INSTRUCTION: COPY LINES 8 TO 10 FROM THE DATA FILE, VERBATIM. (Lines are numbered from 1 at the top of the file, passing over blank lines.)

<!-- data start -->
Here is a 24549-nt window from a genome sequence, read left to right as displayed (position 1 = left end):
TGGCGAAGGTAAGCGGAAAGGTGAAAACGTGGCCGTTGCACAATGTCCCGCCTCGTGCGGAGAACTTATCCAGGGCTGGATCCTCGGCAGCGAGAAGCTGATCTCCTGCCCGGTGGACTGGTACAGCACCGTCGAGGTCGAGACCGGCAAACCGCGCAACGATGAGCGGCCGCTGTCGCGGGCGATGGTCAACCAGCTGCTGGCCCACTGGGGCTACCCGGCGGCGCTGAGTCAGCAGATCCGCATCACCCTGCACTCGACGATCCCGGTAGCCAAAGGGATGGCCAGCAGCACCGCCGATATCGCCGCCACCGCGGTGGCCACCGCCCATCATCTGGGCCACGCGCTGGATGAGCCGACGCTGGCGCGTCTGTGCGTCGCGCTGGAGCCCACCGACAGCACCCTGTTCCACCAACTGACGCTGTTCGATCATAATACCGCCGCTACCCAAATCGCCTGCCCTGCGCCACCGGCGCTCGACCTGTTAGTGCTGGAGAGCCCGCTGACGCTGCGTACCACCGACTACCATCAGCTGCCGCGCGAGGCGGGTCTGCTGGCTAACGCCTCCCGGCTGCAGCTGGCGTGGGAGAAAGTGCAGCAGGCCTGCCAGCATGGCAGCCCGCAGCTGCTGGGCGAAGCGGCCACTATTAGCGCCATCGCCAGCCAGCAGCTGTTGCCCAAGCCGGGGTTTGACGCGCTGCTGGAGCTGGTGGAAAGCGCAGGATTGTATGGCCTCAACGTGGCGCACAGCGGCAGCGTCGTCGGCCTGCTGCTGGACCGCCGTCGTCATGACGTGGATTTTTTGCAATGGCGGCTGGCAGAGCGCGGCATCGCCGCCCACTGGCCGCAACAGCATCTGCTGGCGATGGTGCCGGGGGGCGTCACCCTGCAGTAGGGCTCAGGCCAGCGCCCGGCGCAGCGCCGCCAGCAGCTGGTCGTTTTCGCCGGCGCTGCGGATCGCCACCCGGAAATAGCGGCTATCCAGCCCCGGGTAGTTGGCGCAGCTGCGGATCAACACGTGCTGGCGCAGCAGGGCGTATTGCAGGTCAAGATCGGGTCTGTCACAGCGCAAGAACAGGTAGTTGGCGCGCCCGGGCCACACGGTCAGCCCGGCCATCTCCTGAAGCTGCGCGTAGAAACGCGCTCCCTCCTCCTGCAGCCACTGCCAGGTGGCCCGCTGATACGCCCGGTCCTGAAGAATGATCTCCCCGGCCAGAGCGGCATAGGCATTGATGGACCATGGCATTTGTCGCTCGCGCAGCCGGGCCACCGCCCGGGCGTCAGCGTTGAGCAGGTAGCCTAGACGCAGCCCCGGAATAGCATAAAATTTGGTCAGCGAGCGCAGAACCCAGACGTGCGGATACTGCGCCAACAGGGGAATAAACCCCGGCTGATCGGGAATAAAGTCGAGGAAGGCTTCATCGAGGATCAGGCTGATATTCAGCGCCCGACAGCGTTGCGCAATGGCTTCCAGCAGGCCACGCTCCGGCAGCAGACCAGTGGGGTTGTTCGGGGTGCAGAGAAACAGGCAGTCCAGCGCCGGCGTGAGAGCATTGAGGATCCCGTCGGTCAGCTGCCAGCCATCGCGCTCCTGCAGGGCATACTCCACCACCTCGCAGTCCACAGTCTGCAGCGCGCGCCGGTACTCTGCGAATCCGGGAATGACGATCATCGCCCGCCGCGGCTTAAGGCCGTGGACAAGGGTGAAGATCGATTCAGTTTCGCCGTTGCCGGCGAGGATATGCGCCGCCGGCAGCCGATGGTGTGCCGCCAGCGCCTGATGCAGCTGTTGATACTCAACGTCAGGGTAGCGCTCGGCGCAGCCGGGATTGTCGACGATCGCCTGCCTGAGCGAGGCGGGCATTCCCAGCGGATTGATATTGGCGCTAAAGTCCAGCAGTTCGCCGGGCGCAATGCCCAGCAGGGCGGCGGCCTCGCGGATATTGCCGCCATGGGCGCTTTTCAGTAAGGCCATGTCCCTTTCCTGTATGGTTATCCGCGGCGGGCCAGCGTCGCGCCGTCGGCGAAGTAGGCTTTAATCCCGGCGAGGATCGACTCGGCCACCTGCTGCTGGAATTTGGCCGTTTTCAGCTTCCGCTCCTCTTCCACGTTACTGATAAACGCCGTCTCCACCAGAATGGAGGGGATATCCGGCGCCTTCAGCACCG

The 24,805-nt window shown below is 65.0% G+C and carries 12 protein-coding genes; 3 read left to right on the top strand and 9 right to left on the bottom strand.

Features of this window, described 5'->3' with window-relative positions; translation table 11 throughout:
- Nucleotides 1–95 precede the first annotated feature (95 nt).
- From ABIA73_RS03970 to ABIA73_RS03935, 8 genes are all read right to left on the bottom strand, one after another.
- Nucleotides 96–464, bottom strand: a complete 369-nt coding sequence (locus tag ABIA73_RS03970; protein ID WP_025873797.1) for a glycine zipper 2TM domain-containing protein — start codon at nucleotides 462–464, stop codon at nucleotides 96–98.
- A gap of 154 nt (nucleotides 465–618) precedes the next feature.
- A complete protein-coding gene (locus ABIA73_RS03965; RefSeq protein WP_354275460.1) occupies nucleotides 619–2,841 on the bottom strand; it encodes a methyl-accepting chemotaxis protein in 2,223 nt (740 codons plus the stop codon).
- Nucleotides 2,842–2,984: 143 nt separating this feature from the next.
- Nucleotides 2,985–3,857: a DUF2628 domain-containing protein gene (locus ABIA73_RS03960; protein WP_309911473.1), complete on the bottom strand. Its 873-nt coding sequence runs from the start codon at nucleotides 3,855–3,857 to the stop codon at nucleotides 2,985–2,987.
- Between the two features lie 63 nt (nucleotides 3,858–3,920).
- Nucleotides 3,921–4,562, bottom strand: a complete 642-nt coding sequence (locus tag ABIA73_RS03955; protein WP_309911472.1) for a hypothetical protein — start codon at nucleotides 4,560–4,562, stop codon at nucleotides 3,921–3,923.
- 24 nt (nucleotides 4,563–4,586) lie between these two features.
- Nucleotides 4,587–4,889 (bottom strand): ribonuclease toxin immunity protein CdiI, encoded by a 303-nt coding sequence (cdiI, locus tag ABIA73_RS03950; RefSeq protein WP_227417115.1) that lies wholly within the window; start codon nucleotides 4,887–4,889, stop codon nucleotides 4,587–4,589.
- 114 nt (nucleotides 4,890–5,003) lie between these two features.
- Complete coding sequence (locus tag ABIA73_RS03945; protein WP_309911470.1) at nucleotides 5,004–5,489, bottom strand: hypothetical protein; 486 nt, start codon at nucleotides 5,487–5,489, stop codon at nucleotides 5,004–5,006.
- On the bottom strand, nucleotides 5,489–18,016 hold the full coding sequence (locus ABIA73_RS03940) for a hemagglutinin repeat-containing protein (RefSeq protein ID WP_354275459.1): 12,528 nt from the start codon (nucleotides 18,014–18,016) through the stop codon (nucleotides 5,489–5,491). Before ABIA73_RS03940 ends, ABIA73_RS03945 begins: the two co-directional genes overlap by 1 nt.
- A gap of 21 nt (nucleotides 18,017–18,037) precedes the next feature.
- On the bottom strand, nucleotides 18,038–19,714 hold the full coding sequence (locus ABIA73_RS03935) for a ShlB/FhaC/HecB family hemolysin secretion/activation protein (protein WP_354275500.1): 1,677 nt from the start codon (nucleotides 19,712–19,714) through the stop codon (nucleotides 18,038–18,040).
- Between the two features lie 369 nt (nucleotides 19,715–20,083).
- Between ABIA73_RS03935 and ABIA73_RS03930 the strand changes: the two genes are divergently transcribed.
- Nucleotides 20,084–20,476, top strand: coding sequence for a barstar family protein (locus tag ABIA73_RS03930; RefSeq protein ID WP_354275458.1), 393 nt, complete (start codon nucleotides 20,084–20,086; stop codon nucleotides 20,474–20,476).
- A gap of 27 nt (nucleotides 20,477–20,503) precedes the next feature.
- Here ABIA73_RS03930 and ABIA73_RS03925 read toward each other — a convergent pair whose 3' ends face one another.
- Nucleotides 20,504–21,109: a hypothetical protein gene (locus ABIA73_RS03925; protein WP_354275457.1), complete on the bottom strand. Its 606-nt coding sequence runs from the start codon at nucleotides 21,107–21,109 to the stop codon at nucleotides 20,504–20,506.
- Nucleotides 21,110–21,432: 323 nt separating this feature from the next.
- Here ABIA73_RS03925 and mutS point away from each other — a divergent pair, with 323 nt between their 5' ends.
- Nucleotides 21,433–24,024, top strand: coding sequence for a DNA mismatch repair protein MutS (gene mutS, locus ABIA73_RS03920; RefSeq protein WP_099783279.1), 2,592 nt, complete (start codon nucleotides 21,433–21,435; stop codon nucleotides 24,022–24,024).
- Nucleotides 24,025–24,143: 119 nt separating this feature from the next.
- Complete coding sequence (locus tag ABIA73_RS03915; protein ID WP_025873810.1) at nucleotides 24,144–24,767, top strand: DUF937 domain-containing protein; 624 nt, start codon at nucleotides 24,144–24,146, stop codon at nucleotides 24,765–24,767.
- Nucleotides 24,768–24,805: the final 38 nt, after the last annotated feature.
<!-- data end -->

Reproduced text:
- A gap of 154 nt (nucleotides 465–618) precedes the next feature.
- A complete protein-coding gene (locus ABIA73_RS03965; RefSeq protein WP_354275460.1) occupies nucleotides 619–2,841 on the bottom strand; it encodes a methyl-accepting chemotaxis protein in 2,223 nt (740 codons plus the stop codon).
- Nucleotides 2,842–2,984: 143 nt separating this feature from the next.